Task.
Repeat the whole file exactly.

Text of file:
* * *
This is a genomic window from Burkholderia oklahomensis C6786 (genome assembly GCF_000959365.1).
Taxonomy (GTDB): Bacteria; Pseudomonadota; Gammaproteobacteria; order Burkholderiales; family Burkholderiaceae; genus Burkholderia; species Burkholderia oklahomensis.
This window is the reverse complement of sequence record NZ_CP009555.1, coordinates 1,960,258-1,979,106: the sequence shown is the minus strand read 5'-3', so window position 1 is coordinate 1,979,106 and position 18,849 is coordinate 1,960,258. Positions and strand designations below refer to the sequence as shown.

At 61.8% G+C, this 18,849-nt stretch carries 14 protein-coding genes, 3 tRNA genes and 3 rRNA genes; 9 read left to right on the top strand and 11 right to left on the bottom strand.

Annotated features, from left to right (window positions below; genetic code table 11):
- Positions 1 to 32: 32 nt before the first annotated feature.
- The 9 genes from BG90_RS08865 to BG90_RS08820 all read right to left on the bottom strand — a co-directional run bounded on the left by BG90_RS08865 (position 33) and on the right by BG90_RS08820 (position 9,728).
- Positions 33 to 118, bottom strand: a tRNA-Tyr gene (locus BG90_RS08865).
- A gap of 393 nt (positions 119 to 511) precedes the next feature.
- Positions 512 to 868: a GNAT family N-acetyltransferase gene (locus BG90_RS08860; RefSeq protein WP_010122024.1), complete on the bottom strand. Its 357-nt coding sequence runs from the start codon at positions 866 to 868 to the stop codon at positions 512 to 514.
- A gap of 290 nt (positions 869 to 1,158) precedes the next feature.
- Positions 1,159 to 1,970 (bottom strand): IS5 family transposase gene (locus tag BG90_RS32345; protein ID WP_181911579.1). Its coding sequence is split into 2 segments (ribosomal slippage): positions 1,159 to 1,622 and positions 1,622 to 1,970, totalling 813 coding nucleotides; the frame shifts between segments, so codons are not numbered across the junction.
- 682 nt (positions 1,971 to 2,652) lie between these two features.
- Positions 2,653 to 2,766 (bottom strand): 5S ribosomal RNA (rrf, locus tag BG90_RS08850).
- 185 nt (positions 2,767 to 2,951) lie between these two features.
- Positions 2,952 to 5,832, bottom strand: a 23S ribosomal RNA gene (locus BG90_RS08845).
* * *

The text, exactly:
This is a genomic window from Burkholderia oklahomensis C6786 (genome assembly GCF_000959365.1).
Taxonomy (GTDB): Bacteria; Pseudomonadota; Gammaproteobacteria; order Burkholderiales; family Burkholderiaceae; genus Burkholderia; species Burkholderia oklahomensis.
This window is the reverse complement of sequence record NZ_CP009555.1, coordinates 1,960,258-1,979,106: the sequence shown is the minus strand read 5'-3', so window position 1 is coordinate 1,979,106 and position 18,849 is coordinate 1,960,258. Positions and strand designations below refer to the sequence as shown.

At 61.8% G+C, this 18,849-nt stretch carries 14 protein-coding genes, 3 tRNA genes and 3 rRNA genes; 9 read left to right on the top strand and 11 right to left on the bottom strand.

Annotated features, from left to right (window positions below; genetic code table 11):
- Positions 1 to 32: 32 nt before the first annotated feature.
- The 9 genes from BG90_RS08865 to BG90_RS08820 all read right to left on the bottom strand — a co-directional run bounded on the left by BG90_RS08865 (position 33) and on the right by BG90_RS08820 (position 9,728).
- Positions 33 to 118, bottom strand: a tRNA-Tyr gene (locus BG90_RS08865).
- A gap of 393 nt (positions 119 to 511) precedes the next feature.
- Positions 512 to 868: a GNAT family N-acetyltransferase gene (locus BG90_RS08860; RefSeq protein WP_010122024.1), complete on the bottom strand. Its 357-nt coding sequence runs from the start codon at positions 866 to 868 to the stop codon at positions 512 to 514.
- A gap of 290 nt (positions 869 to 1,158) precedes the next feature.
- Positions 1,159 to 1,970 (bottom strand): IS5 family transposase gene (locus tag BG90_RS32345; protein ID WP_181911579.1). Its coding sequence is split into 2 segments (ribosomal slippage): positions 1,159 to 1,622 and positions 1,622 to 1,970, totalling 813 coding nucleotides; the frame shifts between segments, so codons are not numbered across the junction.
- 682 nt (positions 1,971 to 2,652) lie between these two features.
- Positions 2,653 to 2,766 (bottom strand): 5S ribosomal RNA (rrf, locus tag BG90_RS08850).
- 185 nt (positions 2,767 to 2,951) lie between these two features.
- Positions 2,952 to 5,832, bottom strand: a 23S ribosomal RNA gene (locus BG90_RS08845).